16 mm film projection, optical sound,
9 min 14 s loop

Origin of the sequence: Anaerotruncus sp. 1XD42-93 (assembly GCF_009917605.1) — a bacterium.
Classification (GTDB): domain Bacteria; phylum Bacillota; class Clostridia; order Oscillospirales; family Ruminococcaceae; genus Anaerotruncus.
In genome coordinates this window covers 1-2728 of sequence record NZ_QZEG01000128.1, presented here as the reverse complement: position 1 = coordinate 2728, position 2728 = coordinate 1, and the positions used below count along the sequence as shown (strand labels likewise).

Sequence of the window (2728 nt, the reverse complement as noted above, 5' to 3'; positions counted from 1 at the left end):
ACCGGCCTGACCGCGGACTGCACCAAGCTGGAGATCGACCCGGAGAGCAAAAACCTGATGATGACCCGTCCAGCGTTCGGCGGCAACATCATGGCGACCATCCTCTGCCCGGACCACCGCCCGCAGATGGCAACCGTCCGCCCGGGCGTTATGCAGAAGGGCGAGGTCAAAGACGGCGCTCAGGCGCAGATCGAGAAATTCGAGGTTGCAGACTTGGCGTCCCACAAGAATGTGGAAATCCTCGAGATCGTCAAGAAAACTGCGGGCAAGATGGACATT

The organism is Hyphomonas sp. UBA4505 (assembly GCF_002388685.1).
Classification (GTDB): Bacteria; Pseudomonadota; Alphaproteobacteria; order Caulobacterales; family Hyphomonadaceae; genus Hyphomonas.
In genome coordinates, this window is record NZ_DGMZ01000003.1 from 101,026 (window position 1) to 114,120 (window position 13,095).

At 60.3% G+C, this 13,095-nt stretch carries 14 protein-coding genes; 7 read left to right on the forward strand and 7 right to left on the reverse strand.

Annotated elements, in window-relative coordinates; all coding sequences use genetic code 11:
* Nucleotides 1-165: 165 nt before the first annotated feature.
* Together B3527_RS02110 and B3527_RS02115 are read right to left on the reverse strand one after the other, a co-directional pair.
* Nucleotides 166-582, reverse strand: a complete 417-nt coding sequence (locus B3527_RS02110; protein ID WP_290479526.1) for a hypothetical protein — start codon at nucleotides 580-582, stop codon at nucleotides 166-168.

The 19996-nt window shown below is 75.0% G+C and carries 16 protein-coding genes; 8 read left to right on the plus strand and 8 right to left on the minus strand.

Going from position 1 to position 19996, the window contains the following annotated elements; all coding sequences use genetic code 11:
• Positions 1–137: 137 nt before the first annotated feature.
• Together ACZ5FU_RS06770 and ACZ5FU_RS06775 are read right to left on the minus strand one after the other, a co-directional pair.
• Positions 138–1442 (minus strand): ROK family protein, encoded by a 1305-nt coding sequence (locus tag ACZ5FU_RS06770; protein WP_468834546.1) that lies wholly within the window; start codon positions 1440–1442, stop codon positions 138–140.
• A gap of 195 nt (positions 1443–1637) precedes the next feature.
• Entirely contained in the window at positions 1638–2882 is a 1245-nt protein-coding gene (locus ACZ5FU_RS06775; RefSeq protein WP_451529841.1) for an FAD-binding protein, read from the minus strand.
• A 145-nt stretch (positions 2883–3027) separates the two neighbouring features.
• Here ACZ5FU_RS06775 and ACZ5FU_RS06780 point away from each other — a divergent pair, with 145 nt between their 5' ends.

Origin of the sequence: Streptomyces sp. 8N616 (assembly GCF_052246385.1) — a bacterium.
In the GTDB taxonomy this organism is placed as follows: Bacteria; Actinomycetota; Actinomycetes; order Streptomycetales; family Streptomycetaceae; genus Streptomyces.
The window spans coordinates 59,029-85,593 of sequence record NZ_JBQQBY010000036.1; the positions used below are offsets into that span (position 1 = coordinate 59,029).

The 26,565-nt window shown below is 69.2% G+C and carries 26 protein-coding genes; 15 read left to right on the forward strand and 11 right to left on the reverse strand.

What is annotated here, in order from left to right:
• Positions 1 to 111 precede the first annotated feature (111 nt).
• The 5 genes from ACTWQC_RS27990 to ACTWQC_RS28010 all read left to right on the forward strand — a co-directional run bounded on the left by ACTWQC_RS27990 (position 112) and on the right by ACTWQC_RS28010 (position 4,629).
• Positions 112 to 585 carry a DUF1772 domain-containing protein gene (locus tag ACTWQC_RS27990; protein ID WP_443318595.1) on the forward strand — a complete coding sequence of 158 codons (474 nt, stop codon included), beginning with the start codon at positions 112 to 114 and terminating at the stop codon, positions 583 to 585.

Material Aspects is an essay film that unfolds on the desktop of an unknown collage artist working sometime on the early 21st century. Browsing through various source materials such as archival excerpts, magazines, books and photographs – the history of modernist steel and glass architecture is introduced. The film refers to the paradox Marshall Berman described in the early 1980s: the dystopian glass cities depicted in Soviet science fiction became a reality on the other side of the Iron Curtain under the conditions of the so-called free market economy. The best-known example is the transparent glass city depicted by Yevgeny Zamyatin in his 1921 novel We, in which the inhabitants are constantly monitored. The film’s medium and technique of slow cross dissolves evokes the idea of infinite transparency – of always looking through something to see its relation to something else, whether in architectural form or ideology. All of it depending on the point of view, of looking at things in a certain light. This is emphasized once the voiceover of the film suddenly addresses the viewer and tries to place their body in space and in relation to the film, it’s materiality and looping structure.